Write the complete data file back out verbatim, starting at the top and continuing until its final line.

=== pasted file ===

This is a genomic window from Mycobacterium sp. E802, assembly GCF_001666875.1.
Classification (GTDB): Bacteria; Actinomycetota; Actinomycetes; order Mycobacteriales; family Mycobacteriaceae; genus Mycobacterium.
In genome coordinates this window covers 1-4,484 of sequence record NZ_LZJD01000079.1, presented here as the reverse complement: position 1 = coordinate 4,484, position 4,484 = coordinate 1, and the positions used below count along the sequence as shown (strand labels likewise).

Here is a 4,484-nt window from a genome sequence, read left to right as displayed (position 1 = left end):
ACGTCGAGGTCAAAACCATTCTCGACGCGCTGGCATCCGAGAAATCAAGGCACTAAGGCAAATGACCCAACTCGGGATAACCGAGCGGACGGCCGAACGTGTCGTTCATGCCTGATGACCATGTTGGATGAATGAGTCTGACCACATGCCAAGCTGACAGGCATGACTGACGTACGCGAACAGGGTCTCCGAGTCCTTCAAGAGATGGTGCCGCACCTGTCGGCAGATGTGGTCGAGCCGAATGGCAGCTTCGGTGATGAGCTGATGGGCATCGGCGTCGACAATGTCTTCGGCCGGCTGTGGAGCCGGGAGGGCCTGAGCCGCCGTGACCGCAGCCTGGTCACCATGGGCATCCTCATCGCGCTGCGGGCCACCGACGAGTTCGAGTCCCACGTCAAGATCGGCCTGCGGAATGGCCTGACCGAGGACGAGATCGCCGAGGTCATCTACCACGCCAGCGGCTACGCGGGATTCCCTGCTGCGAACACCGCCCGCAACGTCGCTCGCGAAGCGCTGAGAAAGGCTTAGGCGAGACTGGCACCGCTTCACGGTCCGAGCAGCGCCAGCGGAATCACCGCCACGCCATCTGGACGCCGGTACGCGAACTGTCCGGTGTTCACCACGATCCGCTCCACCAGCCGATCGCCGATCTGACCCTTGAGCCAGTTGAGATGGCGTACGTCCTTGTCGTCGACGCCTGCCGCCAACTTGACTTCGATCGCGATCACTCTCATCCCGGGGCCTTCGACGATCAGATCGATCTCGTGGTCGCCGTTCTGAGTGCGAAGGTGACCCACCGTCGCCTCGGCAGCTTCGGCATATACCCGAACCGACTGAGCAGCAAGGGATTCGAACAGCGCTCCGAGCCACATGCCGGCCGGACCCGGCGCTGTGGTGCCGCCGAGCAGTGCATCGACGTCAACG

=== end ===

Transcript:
This is a genomic window from Mycobacterium sp. E802, assembly GCF_001666875.1.
Classification (GTDB): Bacteria; Actinomycetota; Actinomycetes; order Mycobacteriales; family Mycobacteriaceae; genus Mycobacterium.
In genome coordinates this window covers 1-4,484 of sequence record NZ_LZJD01000079.1, presented here as the reverse complement: position 1 = coordinate 4,484, position 4,484 = coordinate 1, and the positions used below count along the sequence as shown (strand labels likewise).

Here is a 4,484-nt window from a genome sequence, read left to right as displayed (position 1 = left end):
ACGTCGAGGTCAAAACCATTCTCGACGCGCTGGCATCCGAGAAATCAAGGCACTAAGGCAAATGACCCAACTCGGGATAACCGAGCGGACGGCCGAACGTGTCGTTCATGCCTGATGACCATGTTGGATGAATGAGTCTGACCACATGCCAAGCTGACAGGCATGACTGACGTACGCGAACAGGGTCTCCGAGTCCTTCAAGAGATGGTGCCGCACCTGTCGGCAGATGTGGTCGAGCCGAATGGCAGCTTCGGTGATGAGCTGATGGGCATCGGCGTCGACAATGTCTTCGGCCGGCTGTGGAGCCGGGAGGGCCTGAGCCGCCGTGACCGCAGCCTGGTCACCATGGGCATCCTCATCGCGCTGCGGGCCACCGACGAGTTCGAGTCCCACGTCAAGATCGGCCTGCGGAATGGCCTGACCGAGGACGAGATCGCCGAGGTCATCTACCACGCCAGCGGCTACGCGGGATTCCCTGCTGCGAACACCGCCCGCAACGTCGCTCGCGAAGCGCTGAGAAAGGCTTAGGCGAGACTGGCACCGCTTCACGGTCCGAGCAGCGCCAGCGGAATCACCGCCACGCCATCTGGACGCCGGTACGCGAACTGTCCGGTGTTCACCACGATCCGCTCCACCAGCCGATCGCCGATCTGACCCTTGAGCCAGTTGAGATGGCGTACGTCCTTGTCGTCGACGCCTGCCGCCAACTTGACTTCGATCGCGATCACTCTCATCCCGGGGCCTTCGACGATCAGATCGATCTCGTGGTCGCCGTTCTGAGTGCGAAGGTGACCCACCGTCGCCTCGGCAGCTTCGGCATATACCCGAACCGACTGAGCAGCAAGGGATTCGAACAGCGCTCCGAGCCACATGCCGGCCGGACCCGGCGCTGTGGTGCCGCCGAGCAGTGCATCGACGTCAACG